Lu-Hai Liang

thoughts from a freelance foreign correspondent

Posts Tagged ‘burma

Strawberry shake in Burma, and other food memories

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It was the middle of the day and very warm. Up the road from where I was staying (the Remember Inn) on the banks of Inle lake in Myanmar was a shack cafe.

The owner chef had drawn strawberry shakes on a board. They were made with small, sweet, fresh strawberries, mixed with cream. I ordered one and a lunch dish and went to sit at a table under thatched parasols that shielded the white sun. Burmese teenagers sat at other tables, flirting and passing the brightest part of the day. I read and wrote in my notebook.

The owner proprietor for whatever reason made her strawberry shake the best of its kind in Inle, perhaps in all Burma. She put lime juice into her recipe. Stirred up in the glass the strawberries, softened by the warmth in the air and some still whole, entwined with the cream and sugar, mixed with the sharp lime juice and slight bitterness to make it a superbly rich dessert drink. It was the best strawberry shake I’ve ever tasted.

20150901_214719It had been a long day, and I spent a part of it frantically coordinating with a news assistant based in Beijing. In the evening I stalked the corridors and hallways of a giant casino, hotel, and shopping complex called The Venetian, in search of a plug socket for my laptop so I could file a report for The Independent newspaper. I’d left my travel companion while I did this and she was understandably pissed when she eventually found me again.

But after dinner we made for a destination that offered a dream-like experience. Macau is famous for lots of things — roulette and high-rollers, tropical afternoon tea and bargain hunting, colonial architecture and sea-marooned culture. It’s also famous for Portuguese egg tarts. Finally biting into one of these was an emotional experience. It’s perhaps the closest I’ve come to perfection.

When you’re a writer abroad and traveling around Asia, and then you come home, to the family home in Sussex, England, it can be quite comforting. When I am at home I like to make a comfort dish. It’s very simple. Grab a bunch of little tomatoes (has to be the little ones) and cut them in half. Fry them in olive oil with a little salt and garlic, and toss them into a pile of tagliatelle. Tear up some proscuitto into the dish, drizzle a generous amount of extra virgin olive oil, garnish with salt and pepper and stir it all up. So simple but so good.

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Written by Lu-Hai Liang

October 7, 2016 at 3:01 pm

VIDEO: Travel + Journalism in Burma

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This video is the story of the time I spent in Burma. I went there in February 2015. I went there to travel and to do journalism. I wanted to see if I could combine the experience of traveling with the challenge of trying to find stories. As a freelancer, trying to travel and hunt down stories while you do so is a fun challenge. This was my first experiment trying to do that.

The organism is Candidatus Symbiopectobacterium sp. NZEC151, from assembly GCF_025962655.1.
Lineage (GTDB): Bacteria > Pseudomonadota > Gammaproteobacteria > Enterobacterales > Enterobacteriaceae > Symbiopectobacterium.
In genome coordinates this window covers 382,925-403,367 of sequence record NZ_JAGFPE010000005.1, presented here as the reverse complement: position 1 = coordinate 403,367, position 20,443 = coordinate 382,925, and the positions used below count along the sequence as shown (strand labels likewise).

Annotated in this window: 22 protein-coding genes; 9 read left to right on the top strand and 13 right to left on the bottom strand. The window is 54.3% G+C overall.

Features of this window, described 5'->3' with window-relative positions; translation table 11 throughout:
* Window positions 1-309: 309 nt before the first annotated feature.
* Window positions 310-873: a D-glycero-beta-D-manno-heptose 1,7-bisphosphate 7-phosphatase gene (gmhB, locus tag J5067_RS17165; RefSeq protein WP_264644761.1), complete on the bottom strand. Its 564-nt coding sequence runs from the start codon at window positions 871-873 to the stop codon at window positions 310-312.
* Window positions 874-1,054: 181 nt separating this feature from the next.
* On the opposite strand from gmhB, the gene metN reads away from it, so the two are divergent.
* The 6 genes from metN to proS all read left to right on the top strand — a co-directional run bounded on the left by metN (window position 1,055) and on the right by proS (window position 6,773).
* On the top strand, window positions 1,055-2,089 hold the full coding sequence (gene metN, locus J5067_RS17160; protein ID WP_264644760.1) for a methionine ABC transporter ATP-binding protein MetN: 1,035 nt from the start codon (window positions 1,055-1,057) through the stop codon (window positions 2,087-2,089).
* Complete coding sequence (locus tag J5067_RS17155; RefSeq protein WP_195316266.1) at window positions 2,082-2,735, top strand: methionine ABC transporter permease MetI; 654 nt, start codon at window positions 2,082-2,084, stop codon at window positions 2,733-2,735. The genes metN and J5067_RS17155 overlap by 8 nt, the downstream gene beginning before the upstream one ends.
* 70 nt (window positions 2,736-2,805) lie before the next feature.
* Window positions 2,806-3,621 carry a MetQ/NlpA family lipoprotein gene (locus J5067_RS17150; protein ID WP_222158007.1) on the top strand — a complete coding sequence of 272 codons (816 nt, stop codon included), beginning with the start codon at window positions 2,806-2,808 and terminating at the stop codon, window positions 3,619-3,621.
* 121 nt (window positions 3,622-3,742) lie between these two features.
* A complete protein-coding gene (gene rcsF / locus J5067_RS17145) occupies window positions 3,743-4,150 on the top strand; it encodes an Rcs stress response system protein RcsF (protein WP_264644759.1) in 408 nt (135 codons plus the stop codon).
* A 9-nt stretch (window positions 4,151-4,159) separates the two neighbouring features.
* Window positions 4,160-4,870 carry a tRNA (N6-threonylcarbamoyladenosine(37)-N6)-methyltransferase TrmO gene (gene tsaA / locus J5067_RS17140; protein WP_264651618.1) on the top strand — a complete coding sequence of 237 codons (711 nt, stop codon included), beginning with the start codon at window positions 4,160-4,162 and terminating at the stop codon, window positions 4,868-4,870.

The benefits of traveling in this way are many. One of these is that you travel in a different way, as you try to get beneath the surface and look deeper than you might normally do. You also meet people, from locals to intrepid expats. The other big benefit of course is financial, as stories you find and sell helps to offset the money you spent traveling.

The video was shot using a Canon S120 and edited in Windows Movie Maker.

Related:

The CNN article mentioned in the video is here.

The previous video I made is: A Year In The Life of a Freelance Journalist Abroad

Satisfying moments when freelancing

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Written by Lu-Hai Liang

September 20, 2015 at 6:12 am

Burmese Days

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I hadn’t done much reading or planning before I went to Burma. I had a very rough idea of where I’d travel to, but nothing was laid out — these days I don’t even book accommodation. For some reason I thought I’d take a month for Burma, which is far too long. I spent 18 days there in the end.

It was February when I went, a cold and damp month in Beijing. I left the city at night, on my way to the airport, sleet falling on my face, two days after Chinese new year. I remember that I was feeling a little down, for wintry reasons.

Trepidation was accompanying me. The country was an unknown, a chasm only to be filled in by retrospect.

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After Burma, now I’m broke

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I spent quite a lot of money traveling to and from Burma. This is largely because I dropped big sums buying plane tickets to and from Burma. It is not likely I will make all that spent cash back from the stories gathered from the trip. Ho. Hum.

I had a fantastic, eye-opening time over there. And I met a wonderful array of people: travelers from China and Taiwan. Locals. Interviewees. Journalists.

Now I have very little money. I had to ask my landlady to give me an extension for paying the rent. I have the equivalent of about £30 in my Chinese bank account. And in my UK bank account, which I consider my “savings” account, I have something in the region of -£500. Yes, that’s right – minus. Thank god for bank overdrafts.

The effect of this has mostly been that I’ve curbed the frequency that I eat out or drink beers. I do not really buy a lot of things in Beijing…clothes, shoes, gadgets. I don’t feel any great compulsion to buy things. But I do spend a lot on eating. And I don’t even really think about it. It’s just one of those things. In Beijing, eating out and eating tasty things is kind of unconscious.

I cannot say I feel a great deal of anxiety. Oh and I quit that script editing job I had at the Chinese TV company. I was barely working for them part-time and I thought it was time to part ways. So I am just freelancing right now. And also applying for some jobs.